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During the past few decades, the study of literature has become increasingly interested in discursive formations and increasingly aware of the way in which literary accounts and accounts of literature participate in the formation of discourse(s). Announcing itself as a product of this interest and awareness, Gruesser's study of fiction and travel literature about Africa by non-black writers since 1945 argues that whereas twentieth-century traditions of writing about Africa are "imbued with the basic gestures of Africanist discourse," several recent works by non-black outsiders manage to circumvent the "stultifying and hegemonic influences" of such discourse and hereby perhaps mark the beginning of a new, "post-Afrlcanist," era of writing about Africa.
Gruesser's study takes significant steps towards the advent of the post-Africanist era it promotes and in which it seeks critically to participate, most notably by commenting in some detail on recent work by Jonathan Raban, Maria Thomas, William Boyd, T. Coraghessan Boyle and others who to varying degrees subvert established traditions of writing about Africa. The theoretical framework upon which the often interesting readings of individual works are predicated, however, seems insufficient here, at least in application, for the task of renewal Gruesser recognizes as necessary and desirable. [End Page 419]
The Africanist discourse Gruesser takes as antagonist, illustrating some of its antic conventions from Winston Churchill's My African Journey (for Gruesser an exemplary instance of the political assessment or travel book tradition), Joseph Conrad's Heart of Darkness (expatriate or going-native tradition), and Edgar Rice Burroughs's Tarzan of the Apes (fantasy tradition), is described (acknowledging Foucault and Said) as part of a discursive system, and therefore of a polity, that is "at heart violent" and "at odds with itself." The triumvirate of Africanist writing traditions, coupled with what Gruesser takes to be its three basic gestures ("binary oppositions, image projection, and evolutionary language"), perspicuously governs the argument that traces the persistence of these three traditions and gestures through three generations of postwar authors on Africa. Evelyn Waugh, Graham Greene, Saul Bellow and other first-generation writers "rely heavily on the established traditions and largely or totally ignore the political realites [sic] of Africa." While Paul Theroux, V. S. Naipaul, John Updike and other second-generation writers begin to recognize that "language itself can subjugate Africans," they nevertheless "fail to acknowledge the extent to which their own works perpetuate this process." Exhibiting an increasingly sensitive meta-consciousness in their writing, Jonathan Raban, Maria Thomas, J. G. Ballard and other members of the third generation who "openly acknowledge or actively subvert the traditions they utilize" frequently "make language a subject of their works, illustrating the ways in which words themselves can objectify people." This practice culminates in a "fourth category" of third-generation writers—including T. Coraghessan Boyle, Peter Dickinson, and William Duggan—who produce works that "engage in Foucauldian genealogy, seeking to reverse Africanist discourse by focusing on events that belie its continuity."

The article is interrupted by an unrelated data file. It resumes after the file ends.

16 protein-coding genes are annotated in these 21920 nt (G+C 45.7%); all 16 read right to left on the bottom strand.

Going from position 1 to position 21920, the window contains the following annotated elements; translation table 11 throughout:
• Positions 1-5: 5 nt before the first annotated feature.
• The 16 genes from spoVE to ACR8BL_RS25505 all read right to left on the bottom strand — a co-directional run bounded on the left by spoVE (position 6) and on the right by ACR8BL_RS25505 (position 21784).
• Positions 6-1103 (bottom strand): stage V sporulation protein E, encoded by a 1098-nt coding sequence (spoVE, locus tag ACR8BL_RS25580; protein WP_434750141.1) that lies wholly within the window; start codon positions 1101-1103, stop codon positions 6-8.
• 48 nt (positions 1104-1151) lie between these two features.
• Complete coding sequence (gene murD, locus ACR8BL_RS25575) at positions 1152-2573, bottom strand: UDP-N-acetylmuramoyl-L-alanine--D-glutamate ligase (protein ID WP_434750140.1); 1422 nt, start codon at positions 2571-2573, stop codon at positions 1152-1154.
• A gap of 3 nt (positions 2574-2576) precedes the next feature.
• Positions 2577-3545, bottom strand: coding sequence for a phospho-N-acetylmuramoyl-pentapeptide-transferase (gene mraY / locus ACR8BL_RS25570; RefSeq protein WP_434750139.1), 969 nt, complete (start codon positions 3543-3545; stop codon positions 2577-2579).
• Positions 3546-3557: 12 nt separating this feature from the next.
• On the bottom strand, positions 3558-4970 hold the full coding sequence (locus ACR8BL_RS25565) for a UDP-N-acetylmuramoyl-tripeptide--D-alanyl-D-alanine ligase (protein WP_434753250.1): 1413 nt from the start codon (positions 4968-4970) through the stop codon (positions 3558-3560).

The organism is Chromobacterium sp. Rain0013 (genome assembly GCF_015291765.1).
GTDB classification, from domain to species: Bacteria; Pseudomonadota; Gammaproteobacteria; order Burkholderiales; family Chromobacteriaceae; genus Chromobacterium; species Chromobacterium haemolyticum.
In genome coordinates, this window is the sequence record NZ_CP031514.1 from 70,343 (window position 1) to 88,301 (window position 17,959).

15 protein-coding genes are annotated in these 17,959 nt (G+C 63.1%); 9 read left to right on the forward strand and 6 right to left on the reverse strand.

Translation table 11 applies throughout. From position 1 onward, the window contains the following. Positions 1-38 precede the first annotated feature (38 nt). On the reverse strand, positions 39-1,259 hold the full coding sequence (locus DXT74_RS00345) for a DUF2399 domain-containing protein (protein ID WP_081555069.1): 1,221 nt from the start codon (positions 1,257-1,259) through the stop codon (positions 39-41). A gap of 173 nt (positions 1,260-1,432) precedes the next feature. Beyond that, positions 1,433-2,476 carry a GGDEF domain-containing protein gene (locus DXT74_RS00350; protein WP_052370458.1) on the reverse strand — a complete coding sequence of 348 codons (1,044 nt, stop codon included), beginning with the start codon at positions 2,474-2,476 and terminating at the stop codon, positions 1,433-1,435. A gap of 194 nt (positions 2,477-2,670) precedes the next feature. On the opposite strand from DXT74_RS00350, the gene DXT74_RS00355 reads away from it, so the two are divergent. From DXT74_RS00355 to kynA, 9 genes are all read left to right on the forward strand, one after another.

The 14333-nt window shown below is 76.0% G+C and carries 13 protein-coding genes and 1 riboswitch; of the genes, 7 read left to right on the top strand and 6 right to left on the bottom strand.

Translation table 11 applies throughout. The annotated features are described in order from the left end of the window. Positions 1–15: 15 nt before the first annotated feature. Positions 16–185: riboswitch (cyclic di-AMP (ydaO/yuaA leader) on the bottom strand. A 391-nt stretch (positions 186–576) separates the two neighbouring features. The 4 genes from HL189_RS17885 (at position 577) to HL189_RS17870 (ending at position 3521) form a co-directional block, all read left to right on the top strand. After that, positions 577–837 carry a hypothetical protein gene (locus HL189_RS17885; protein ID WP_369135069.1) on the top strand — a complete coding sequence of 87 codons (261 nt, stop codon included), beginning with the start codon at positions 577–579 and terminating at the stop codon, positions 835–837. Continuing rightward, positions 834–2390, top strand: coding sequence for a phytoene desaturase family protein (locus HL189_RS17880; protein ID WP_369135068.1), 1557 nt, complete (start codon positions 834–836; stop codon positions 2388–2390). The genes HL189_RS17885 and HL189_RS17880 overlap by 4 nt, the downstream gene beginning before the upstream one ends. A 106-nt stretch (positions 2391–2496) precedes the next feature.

Gruesser's three-fold ordering contributes to the clarity of his argument, but does not appear sufficiently conscious of itself fully to exploit its appropriateness as a means of parodying the habitual classification of Africa as a third element between Europe and the Orient. Nor is the threefold set of threefold categories Gruesser employs—three Africanist traditions, three "basic gestures," and three generations of outside writers, the last of which spills over into a crucial fourth category—consistently capable of avoiding the discursive violence Gruesser condemns in that Africanist discourse so "at odds with itself." [End Page 420]